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The Paths of the Undying

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When Maewen was eighteen, she bought herself a roving railway tickets and a large backpack and took off to travel around Dalemark by train. Her friends didn't understand why she didn't want to go somewhere more exotic and her aunt didn't understand why she wanted to go at all.

She told her dad that she was wandering the green roads, because he was the only one who might understand. He gave her a small smile, half proud, half worried, and asked if she was taking up novel-writing again.

When her train finally drew out of Kernsburgh, though, she told herself she was on the Paths of the Undying.

In her backpack, she carried three weeks worth of clothes, her camera, her purse (the faces on the back of banknotes were people she'd once met), a overblown novel about the Duke of Hannart, and the little clay sculpture that had been her eighteenth birthday present from Mum.

"It's a very ancient technique," Mum had explained cheerfully. "I thought you might like it, seeing as you're all archaeological these days."

"Is it me?" she had asked, turning it round in her hands with a faint sense of unease.

Mum had laughed and swatted her on the head. "Of course it's you. Just because it's not my usual style, madam."

Leaving it behind had felt like a bad idea, heavy as it was, so it was rolled up inside a flannel, under everything else.

She talked to people on the train: old country women on their way to market, commercial travellers with compact bags and rumpled suits, and shy, flirtatious boys from faraway lands.

Between Dropwater and Adenmouth, she spent most of the day sharing a compartment with an elderly couple of folk musicians with soft Holy Isles accents. The wife had obviously been a beauty in her youth, and still lovely in a welcoming way. The husband, after some coaxing from his wife, opened up a small round case to produce a small cwidder. He played wistful, haunting tunes which made her feet yearn to dance.

The old lady taught her some steps, moving with surprising grace. For a moment, as she danced, Maewen didn't feel the hard carriage floor beneath her feet, but the soft grass of the green road. When she stopped to catch her breath, the old lady laid a hand on her arm, eyes bright with merriment, and whispered, "Love him and laugh with him and it won't matter how old he is."

Maewen offered to buy them lunch, but when she returned from the buffet car the compartment was empty of both the couple and their luggage. She stared out at the passing rush of mountains and glittering streams, and found she could no longer hide from her decision.

She had spent two years of her teens travelling to Dropthwaite every weekend, trying to find Cennoreth. The closest she had ever got was a museum display featuring photographs of a familiar woman demonstrating old weaving techniques.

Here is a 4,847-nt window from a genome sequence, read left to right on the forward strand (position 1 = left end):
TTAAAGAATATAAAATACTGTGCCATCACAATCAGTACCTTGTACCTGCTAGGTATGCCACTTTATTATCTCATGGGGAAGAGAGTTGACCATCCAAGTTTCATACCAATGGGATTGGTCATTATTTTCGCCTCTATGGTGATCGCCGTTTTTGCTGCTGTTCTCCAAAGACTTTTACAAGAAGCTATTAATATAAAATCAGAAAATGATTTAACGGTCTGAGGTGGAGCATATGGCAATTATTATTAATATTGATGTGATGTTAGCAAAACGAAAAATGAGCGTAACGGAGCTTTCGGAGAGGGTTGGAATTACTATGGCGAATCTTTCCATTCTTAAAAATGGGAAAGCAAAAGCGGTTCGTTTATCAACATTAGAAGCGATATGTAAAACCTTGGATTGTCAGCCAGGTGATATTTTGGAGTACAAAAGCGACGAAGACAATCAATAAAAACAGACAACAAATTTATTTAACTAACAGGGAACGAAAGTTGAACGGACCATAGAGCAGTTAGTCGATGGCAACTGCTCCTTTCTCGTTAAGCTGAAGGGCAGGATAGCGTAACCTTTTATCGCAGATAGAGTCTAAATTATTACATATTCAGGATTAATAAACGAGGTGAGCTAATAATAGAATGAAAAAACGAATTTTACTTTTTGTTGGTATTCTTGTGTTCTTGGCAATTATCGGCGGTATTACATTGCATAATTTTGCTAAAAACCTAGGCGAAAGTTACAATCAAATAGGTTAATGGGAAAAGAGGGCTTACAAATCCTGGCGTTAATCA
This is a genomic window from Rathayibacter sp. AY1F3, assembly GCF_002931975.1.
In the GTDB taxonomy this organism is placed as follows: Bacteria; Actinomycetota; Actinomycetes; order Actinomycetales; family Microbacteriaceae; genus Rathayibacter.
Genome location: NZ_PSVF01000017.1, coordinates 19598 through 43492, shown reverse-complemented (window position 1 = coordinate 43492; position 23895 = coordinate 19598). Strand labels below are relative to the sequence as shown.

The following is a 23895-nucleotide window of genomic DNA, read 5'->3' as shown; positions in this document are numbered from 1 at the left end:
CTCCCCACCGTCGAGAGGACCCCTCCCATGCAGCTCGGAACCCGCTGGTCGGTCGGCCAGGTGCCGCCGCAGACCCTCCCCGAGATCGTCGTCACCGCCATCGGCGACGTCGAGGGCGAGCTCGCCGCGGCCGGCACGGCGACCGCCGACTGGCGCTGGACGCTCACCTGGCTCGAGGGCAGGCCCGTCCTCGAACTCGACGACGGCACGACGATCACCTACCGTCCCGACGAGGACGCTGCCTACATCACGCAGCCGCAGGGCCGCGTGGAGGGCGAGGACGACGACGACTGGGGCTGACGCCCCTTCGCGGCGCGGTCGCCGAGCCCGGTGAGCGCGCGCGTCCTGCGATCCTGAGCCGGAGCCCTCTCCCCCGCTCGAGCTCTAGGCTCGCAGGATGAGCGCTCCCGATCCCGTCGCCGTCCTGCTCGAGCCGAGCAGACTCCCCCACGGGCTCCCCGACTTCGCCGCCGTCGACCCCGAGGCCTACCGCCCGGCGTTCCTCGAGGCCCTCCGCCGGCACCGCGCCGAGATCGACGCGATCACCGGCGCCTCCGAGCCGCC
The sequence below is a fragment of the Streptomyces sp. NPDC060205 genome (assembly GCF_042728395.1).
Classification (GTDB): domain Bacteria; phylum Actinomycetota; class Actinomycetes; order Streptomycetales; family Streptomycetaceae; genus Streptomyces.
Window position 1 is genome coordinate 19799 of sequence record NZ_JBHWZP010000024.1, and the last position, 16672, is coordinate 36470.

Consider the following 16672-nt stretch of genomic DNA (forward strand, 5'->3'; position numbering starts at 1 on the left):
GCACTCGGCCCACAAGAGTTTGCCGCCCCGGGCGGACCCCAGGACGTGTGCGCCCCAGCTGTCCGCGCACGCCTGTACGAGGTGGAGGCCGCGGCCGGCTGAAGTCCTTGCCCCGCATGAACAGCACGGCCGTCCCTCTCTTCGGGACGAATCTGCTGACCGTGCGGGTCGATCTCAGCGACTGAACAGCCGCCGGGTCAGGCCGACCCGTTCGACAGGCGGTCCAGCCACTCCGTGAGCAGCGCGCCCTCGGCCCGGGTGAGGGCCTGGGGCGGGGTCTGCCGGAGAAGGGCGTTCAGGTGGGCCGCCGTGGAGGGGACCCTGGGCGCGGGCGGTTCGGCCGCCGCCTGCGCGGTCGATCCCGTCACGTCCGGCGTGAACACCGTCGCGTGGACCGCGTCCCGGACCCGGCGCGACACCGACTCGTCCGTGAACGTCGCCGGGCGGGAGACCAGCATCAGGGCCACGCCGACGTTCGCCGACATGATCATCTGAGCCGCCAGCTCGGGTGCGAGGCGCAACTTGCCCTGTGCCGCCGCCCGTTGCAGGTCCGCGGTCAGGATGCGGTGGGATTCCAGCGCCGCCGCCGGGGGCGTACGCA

Eventually she had given up and tried to find her own path. She could not relinquish her obsession with history, but she began to look beyond the era she had, so briefly, lived in. To her dad's relief, she had not taken up novel-writing, but had turned instead to archaeology. She had been part of a dig in Aberath last summer, and should be going to Gardale in the autumn.

Unless she looked for Cennoreth again, or went to the Holy Isles, or just kept travelling the Roads of the Undying until her heart stopped leaping every time she caught a glimpse of an old leather jacket or a particular way of standing.

She was eighteen, and he was over two hundred years old. He had been a king, and she dug up ancient pots. He was Undying and she was probably mortal. There were so many reasons not to risk it.

"Yeah," she murmured to herself as the afternoon light spilled through a gap between mountains. "And the City of Gold is always on the most distant hillside."

So maybe she would go to Cennoreth or maybe she'd go looking for him, travelling the green roads in the old way.

Maybe that was what she was already doing.

She left her shampoo in the youth hostel in Adenmouth and had to wash her hair in plain water until she remembered to buy more. It tangled into pale, wild drifts and she wore it loose because it took too long to get the knots out if she wore it up all day. She'd let it grow long over the years, and when she caught her reflection in train windows she looked as if she too had stepped from another century.

In Waywold, three days later, she discovered a statue of Alk in the foyer of the National Railway Museum. It was slimmer and considerably less imposing than Alk had been in person, despite being eight foot high, made of bronze and showing him holding an entire train in the crook of his elbow.

While she looked at it, trying to swallow her laughter, someone stopped beside her.

"I reckon he'd find it funny," Mitt said, shoving his hands in his pockets and gazing up at the bronze.

"I wish I'd had time to know him better," Maewen said. She wasn't quite sure what to say next. Hello? How have the last few centuries been for you? Thank you for the palace?

"So," he said, not quite looking at her. "I'm not sure whether you were looking for me or not."

"I found you," Maewen said and suddenly it all felt right. "Now what's all this about inflation?"

He grinned at her. "It looks good on you."

"You!" she said at him, indignant, but then they were both laughing. She held out her hand and he took it, fingers curling nervously around hers.

"What do we do now?" he asked her.

She thought of the statue in the bottom of her bag, and the advice she had been given on the train, and said, "I don't know, but I think we've got time to work it out."